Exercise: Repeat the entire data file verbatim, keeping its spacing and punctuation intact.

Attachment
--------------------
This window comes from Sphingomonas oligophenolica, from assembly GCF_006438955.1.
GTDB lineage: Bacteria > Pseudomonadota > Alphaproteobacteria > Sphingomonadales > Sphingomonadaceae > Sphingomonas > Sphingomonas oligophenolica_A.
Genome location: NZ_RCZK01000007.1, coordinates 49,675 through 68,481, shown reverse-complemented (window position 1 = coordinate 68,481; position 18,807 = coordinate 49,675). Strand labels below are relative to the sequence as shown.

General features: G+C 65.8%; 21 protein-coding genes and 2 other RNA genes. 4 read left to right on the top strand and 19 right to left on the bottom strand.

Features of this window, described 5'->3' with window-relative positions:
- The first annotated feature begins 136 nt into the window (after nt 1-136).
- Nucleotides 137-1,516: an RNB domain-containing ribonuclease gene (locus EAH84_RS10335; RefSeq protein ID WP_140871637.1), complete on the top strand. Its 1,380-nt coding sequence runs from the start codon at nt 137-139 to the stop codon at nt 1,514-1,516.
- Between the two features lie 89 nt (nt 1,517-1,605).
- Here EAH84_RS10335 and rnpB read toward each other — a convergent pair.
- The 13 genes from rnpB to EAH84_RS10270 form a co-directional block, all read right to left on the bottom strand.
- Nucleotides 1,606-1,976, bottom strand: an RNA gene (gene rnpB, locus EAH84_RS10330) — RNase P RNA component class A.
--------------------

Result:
This window comes from Sphingomonas oligophenolica, from assembly GCF_006438955.1.
GTDB lineage: Bacteria > Pseudomonadota > Alphaproteobacteria > Sphingomonadales > Sphingomonadaceae > Sphingomonas > Sphingomonas oligophenolica_A.
Genome location: NZ_RCZK01000007.1, coordinates 49,675 through 68,481, shown reverse-complemented (window position 1 = coordinate 68,481; position 18,807 = coordinate 49,675). Strand labels below are relative to the sequence as shown.

General features: G+C 65.8%; 21 protein-coding genes and 2 other RNA genes. 4 read left to right on the top strand and 19 right to left on the bottom strand.

Features of this window, described 5'->3' with window-relative positions:
- The first annotated feature begins 136 nt into the window (after nt 1-136).
- Nucleotides 137-1,516: an RNB domain-containing ribonuclease gene (locus EAH84_RS10335; RefSeq protein ID WP_140871637.1), complete on the top strand. Its 1,380-nt coding sequence runs from the start codon at nt 137-139 to the stop codon at nt 1,514-1,516.
- Between the two features lie 89 nt (nt 1,517-1,605).
- Here EAH84_RS10335 and rnpB read toward each other — a convergent pair.
- The 13 genes from rnpB to EAH84_RS10270 form a co-directional block, all read right to left on the bottom strand.
- Nucleotides 1,606-1,976, bottom strand: an RNA gene (gene rnpB, locus EAH84_RS10330) — RNase P RNA component class A.